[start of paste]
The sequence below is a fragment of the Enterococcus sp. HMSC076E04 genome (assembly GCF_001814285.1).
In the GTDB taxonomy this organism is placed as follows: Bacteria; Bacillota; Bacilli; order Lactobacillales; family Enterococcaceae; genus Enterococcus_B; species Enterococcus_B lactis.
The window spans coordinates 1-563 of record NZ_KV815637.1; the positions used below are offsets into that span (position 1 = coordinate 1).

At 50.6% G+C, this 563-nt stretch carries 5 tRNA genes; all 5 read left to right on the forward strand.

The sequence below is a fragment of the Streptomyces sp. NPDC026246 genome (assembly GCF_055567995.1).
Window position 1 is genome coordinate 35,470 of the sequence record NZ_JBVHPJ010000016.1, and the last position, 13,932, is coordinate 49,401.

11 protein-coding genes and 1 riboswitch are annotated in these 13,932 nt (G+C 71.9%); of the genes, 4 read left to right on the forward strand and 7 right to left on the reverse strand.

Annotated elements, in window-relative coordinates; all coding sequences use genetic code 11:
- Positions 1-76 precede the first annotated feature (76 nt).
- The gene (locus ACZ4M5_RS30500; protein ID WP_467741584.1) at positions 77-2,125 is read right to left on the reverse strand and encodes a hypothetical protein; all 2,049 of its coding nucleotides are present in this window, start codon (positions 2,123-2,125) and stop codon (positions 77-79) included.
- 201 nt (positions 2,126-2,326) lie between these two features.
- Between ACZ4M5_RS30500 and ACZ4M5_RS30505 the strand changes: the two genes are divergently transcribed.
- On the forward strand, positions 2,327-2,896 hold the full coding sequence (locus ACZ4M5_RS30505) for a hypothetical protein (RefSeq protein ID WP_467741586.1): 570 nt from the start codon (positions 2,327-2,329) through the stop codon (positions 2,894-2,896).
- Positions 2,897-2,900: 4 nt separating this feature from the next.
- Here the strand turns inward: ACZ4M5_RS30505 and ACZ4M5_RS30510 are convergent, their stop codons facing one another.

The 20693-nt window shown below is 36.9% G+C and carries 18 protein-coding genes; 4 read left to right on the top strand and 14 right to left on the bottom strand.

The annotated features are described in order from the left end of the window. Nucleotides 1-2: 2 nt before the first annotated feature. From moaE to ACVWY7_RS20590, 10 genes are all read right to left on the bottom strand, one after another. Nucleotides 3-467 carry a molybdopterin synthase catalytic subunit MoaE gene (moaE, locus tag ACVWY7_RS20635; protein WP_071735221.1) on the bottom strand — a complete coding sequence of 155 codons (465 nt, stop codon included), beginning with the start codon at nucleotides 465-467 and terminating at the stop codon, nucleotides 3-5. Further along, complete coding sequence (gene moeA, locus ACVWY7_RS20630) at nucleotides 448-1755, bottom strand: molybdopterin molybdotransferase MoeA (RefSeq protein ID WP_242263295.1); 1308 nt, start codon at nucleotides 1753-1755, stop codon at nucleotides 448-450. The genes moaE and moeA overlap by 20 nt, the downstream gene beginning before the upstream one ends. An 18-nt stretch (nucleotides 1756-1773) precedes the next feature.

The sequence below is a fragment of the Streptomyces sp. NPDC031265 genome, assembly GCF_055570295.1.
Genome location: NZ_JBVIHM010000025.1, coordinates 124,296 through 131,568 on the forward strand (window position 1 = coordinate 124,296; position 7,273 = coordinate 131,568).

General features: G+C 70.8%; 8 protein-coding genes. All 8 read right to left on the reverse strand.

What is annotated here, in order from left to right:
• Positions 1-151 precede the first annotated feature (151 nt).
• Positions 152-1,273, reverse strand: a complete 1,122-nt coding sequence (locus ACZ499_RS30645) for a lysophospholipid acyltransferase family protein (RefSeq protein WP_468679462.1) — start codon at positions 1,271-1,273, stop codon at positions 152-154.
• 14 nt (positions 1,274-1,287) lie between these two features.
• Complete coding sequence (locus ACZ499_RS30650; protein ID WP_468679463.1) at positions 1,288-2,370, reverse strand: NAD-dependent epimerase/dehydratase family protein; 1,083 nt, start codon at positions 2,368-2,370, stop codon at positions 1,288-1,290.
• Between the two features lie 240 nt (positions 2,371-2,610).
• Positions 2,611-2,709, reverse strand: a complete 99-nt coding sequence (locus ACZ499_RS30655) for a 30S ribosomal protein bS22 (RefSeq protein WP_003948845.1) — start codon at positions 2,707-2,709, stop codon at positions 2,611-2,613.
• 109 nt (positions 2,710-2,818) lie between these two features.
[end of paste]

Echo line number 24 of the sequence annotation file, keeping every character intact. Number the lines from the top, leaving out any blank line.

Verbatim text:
• 14 nt (positions 1,274-1,287) lie between these two features.